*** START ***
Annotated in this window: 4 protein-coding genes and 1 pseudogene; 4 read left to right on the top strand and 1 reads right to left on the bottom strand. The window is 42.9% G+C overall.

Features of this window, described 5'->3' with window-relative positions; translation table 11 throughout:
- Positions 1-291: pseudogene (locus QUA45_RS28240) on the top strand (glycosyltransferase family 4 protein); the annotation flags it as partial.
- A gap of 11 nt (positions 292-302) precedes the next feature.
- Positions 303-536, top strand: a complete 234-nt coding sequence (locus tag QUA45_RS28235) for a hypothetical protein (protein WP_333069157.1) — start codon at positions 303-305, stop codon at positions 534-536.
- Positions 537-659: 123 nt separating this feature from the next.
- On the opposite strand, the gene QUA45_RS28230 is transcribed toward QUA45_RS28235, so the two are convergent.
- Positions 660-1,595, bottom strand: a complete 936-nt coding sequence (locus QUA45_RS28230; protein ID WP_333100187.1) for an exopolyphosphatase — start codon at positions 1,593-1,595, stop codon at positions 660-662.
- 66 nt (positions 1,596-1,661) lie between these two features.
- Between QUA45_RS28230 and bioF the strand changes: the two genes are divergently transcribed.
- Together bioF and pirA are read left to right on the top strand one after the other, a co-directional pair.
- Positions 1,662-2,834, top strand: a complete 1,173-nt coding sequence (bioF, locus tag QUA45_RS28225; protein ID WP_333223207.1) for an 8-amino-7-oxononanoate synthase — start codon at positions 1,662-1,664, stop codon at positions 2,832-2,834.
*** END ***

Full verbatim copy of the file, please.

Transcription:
Annotated in this window: 4 protein-coding genes and 1 pseudogene; 4 read left to right on the top strand and 1 reads right to left on the bottom strand. The window is 42.9% G+C overall.

Features of this window, described 5'->3' with window-relative positions; translation table 11 throughout:
- Positions 1-291: pseudogene (locus QUA45_RS28240) on the top strand (glycosyltransferase family 4 protein); the annotation flags it as partial.
- A gap of 11 nt (positions 292-302) precedes the next feature.
- Positions 303-536, top strand: a complete 234-nt coding sequence (locus tag QUA45_RS28235) for a hypothetical protein (protein WP_333069157.1) — start codon at positions 303-305, stop codon at positions 534-536.
- Positions 537-659: 123 nt separating this feature from the next.
- On the opposite strand, the gene QUA45_RS28230 is transcribed toward QUA45_RS28235, so the two are convergent.
- Positions 660-1,595, bottom strand: a complete 936-nt coding sequence (locus QUA45_RS28230; protein ID WP_333100187.1) for an exopolyphosphatase — start codon at positions 1,593-1,595, stop codon at positions 660-662.
- 66 nt (positions 1,596-1,661) lie between these two features.
- Between QUA45_RS28230 and bioF the strand changes: the two genes are divergently transcribed.
- Together bioF and pirA are read left to right on the top strand one after the other, a co-directional pair.
- Positions 1,662-2,834, top strand: a complete 1,173-nt coding sequence (bioF, locus tag QUA45_RS28225; protein ID WP_333223207.1) for an 8-amino-7-oxononanoate synthase — start codon at positions 1,662-1,664, stop codon at positions 2,832-2,834.